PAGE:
During the Eighty Years War, the town was captured by Spanish troops in 1598. After the death of the last duke of Cleves in 1609 the town belonged to the Margraviate of Brandenburg. Between 1616 and 1625 Rees was occupied by Dutch troops who transformed the town into a huge fortress. In 1701 Rees became a part of the Kingdom of Prussia.
In 1816 Rees became capital of the newly founded Rees District within Regierungsbezirk Kleve. The railway line from Oberhausen to Arnhem was inaugurated in 1856 and a railway station was built near Rees.
At the beginning of the 20th century Rees had 4,096 inhabitants of whom 330 were Protestants and 52 were Jews.
During the Nazi period, many Jewish inhabitants were deported. Today the only reminders of Jewish culture in Rees are two historic Jewish cemeteries. The city was almost completely destroyed by an Allied air raid on February 16, 1945 during World War II. It became part of North Rhine-Westphalia after the war.
The Rhine bridge of Rees was completed in 1967.
Christoph Gerwers (CDU) has been mayor of Rees since 2009. He was reelected in 2015 with 66.6% of the votes.
Culture, Tourism and Points of InterestEdit
Mühlenturm tower of the medieval city wall
In the Middle Ages Rees was surrounded by a city wall which was built from 1289 - 1307. Several parts of the wall are well-preserved and can be visited, e.g. the "White Tower" (Weißer Turm) built in 1410 which was used as a prison until the 18th century. The watch tower (Wachturm)near the Jewish cemetery dates from 1480. It was destroyed by bombs in 1945 and rebuilt in 1993. Mühlenturm, the tallest tower, was built in 1470 and used as a windmill. It suffered comparatively little bomb damage and was renovated in 1984. Near the river bank there are further remains of the ancient city fortification. Several casemates have been restored and are open to the public. One of them (Bastei) was built in 1583 and transformed into a war memorial after 1945.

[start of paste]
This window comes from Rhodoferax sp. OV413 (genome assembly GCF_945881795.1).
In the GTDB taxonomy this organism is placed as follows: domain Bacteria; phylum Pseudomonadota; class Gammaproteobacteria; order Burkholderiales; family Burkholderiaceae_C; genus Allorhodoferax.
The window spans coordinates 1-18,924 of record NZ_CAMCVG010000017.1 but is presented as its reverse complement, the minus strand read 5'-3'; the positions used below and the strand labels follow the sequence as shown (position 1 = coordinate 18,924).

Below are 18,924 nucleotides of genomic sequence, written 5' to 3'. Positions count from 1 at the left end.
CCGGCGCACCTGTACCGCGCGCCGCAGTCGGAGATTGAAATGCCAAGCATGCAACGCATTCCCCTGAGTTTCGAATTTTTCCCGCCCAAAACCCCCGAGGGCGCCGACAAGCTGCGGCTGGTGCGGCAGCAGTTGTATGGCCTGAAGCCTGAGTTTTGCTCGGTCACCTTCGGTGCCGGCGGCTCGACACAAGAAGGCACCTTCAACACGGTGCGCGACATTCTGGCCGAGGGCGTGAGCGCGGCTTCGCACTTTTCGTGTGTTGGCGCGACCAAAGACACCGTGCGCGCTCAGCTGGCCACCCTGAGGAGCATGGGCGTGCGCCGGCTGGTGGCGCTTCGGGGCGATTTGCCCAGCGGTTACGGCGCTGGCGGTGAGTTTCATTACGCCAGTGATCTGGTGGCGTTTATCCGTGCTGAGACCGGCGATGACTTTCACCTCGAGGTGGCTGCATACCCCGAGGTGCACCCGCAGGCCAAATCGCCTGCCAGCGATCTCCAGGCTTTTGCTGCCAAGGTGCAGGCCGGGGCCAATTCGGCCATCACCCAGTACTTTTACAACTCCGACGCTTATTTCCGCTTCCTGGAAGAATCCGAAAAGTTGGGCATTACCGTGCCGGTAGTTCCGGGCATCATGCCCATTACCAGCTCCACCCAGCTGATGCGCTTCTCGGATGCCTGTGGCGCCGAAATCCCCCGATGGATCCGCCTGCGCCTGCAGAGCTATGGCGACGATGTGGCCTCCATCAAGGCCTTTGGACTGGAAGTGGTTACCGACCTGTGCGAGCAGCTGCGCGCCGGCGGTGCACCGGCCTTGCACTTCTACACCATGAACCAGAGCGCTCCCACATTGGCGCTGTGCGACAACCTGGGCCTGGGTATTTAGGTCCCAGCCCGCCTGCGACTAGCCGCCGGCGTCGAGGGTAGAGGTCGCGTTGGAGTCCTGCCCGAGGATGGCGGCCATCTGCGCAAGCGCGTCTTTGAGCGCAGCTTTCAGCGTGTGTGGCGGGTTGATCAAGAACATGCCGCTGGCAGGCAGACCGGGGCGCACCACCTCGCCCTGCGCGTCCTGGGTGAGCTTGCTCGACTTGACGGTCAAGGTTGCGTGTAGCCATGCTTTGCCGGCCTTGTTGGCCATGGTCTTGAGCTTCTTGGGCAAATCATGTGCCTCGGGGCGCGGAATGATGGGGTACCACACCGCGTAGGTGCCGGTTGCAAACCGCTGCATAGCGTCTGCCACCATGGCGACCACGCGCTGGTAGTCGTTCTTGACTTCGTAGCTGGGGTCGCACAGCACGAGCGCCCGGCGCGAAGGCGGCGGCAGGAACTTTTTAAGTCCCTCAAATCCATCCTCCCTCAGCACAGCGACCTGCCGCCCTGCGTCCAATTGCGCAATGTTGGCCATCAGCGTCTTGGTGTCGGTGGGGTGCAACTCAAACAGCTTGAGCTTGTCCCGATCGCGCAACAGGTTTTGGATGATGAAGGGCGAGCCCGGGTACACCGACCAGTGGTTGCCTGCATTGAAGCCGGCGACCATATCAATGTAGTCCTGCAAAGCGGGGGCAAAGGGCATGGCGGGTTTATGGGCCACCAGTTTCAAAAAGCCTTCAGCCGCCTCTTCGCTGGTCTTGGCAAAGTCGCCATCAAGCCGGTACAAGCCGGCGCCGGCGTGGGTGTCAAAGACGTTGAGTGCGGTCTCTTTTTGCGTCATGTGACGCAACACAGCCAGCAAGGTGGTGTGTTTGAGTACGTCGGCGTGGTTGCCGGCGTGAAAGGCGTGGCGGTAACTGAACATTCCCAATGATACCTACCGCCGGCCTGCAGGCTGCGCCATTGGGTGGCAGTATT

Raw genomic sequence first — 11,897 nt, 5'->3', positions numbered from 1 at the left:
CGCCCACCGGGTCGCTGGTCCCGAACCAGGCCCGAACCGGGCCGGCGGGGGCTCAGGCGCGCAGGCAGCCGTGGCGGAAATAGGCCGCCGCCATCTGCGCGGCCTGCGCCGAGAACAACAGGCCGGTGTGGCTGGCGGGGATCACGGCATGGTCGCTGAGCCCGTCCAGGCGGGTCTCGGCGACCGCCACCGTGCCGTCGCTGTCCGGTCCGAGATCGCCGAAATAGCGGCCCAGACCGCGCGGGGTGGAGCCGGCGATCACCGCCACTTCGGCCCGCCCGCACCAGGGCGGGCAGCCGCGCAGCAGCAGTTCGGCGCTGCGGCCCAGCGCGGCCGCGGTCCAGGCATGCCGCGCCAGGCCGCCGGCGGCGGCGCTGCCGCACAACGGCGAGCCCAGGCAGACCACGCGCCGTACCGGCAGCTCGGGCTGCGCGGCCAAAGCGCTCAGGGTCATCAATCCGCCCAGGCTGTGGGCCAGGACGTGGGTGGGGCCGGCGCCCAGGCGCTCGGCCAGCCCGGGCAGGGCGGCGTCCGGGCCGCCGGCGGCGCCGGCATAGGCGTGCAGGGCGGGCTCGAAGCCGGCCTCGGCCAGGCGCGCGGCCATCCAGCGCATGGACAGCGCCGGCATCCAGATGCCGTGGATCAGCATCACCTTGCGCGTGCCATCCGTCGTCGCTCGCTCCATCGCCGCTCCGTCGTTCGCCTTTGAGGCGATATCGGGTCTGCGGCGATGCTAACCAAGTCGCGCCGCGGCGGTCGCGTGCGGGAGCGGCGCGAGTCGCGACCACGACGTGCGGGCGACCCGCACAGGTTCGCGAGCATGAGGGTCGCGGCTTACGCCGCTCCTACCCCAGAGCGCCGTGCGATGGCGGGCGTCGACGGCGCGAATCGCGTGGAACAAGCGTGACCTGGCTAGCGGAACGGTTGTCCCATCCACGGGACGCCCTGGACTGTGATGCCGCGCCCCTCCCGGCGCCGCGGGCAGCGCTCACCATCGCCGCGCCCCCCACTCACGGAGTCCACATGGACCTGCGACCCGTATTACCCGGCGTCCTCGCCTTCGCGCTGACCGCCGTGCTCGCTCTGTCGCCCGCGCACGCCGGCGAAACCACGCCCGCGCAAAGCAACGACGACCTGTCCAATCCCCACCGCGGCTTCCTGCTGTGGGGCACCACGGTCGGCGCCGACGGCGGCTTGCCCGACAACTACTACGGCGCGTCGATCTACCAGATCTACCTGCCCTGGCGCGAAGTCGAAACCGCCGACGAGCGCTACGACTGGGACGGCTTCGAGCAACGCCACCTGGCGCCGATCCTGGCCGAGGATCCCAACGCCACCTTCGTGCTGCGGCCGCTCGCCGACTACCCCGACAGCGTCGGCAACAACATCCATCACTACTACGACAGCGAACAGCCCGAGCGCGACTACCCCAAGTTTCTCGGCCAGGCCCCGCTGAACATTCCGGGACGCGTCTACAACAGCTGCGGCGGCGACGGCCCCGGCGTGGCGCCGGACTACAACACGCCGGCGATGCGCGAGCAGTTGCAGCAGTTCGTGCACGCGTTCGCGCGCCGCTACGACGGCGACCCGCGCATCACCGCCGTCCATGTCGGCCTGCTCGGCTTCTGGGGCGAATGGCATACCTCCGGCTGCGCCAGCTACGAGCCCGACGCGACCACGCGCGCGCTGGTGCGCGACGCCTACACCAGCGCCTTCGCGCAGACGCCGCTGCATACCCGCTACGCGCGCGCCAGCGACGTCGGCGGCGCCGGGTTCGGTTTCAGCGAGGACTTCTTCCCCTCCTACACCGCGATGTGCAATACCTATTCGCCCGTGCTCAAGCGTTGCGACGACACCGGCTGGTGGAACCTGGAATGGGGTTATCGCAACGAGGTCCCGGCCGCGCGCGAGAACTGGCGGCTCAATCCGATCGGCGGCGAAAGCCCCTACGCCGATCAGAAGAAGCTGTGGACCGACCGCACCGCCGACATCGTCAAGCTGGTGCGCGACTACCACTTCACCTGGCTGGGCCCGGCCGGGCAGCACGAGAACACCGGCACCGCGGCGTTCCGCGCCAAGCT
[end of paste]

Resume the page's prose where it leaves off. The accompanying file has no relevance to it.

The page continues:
The municipal Koenraad-Bosman-Museum houses various exhibitions explaining the history of Rees and pieces of art.
The catholic church "Saint Mary's Ascension" (Sankt Mariä Himmelfahrt) was built from 1820-1828 in a classicist style. It was destroyed in 1945 and rebuilt from 1956-1964.
The small Protestant church in the Market Place was built in 1624, destroyed in 1945 and reconstructed after the war.
In the town center, there are many carefully restored wells and water pumps that have become recognizable landmarks. An annual Pumpenkirmes (Ger., "pump fair") celebrates their former role as places for work and gossip.
The Jewish cemetery of Rees was founded at the beginning of the 18th century. As Jews in medieval Rees were forbidden from being buried in the city their cemetery was laid out on the medieval wall which was 8 metres broad. Thus the graves were safe in case of a Rhine flood. In 1872 the cemetery was closed because it was fully occupied and a new Jewish cemetery was founded in the outskirts of the town on Wesel Road. On 8 of November 1938 the cemetery was desecrated by the Fascists and heavily damaged by bombs on 16 February 1945. Today 24 graves can be seen on the cemetery with the oldest gravestone dating from 1788. The cemetery is not open to the public but the graves on the wall can be seen from the outside.
War memorial Bastei
The sculpture park of Rees was founded in 2003. Pieces of art by German und Dutch artists are exhibited.
In Millingen, a former village which became a part of Rees in 1974, catholic Saint Quirin's Church dating from the 15th and 16th century is worth a visit.
Rees has one of the most beautiful Rhine promenades in Germany with restaurants and cafes arranged along the riverbank. Most visitors come from the nearby Netherlands, the Münsterland, and the urban Ruhr Area, from where Rees can be easily accessed via the Autobahn A3 in approx. 30 minutes. Boat tours on the Rhine river (e.g. to Nijmegen, Netherlands) can be taken from the small shipping pier. The town offers a motorhome park, as well as three campsites and many bicycling routes.
The facilities of the SV (Sportverein) Rees have been used by several national and international soccer teams, most memorably playing host to the national team of Cameroon in 2002.
Haldern is venue of the Haldern Pop festival, which takes place every August and attracts indie music artists from all over the world as well as thousands of enthusiastic fans.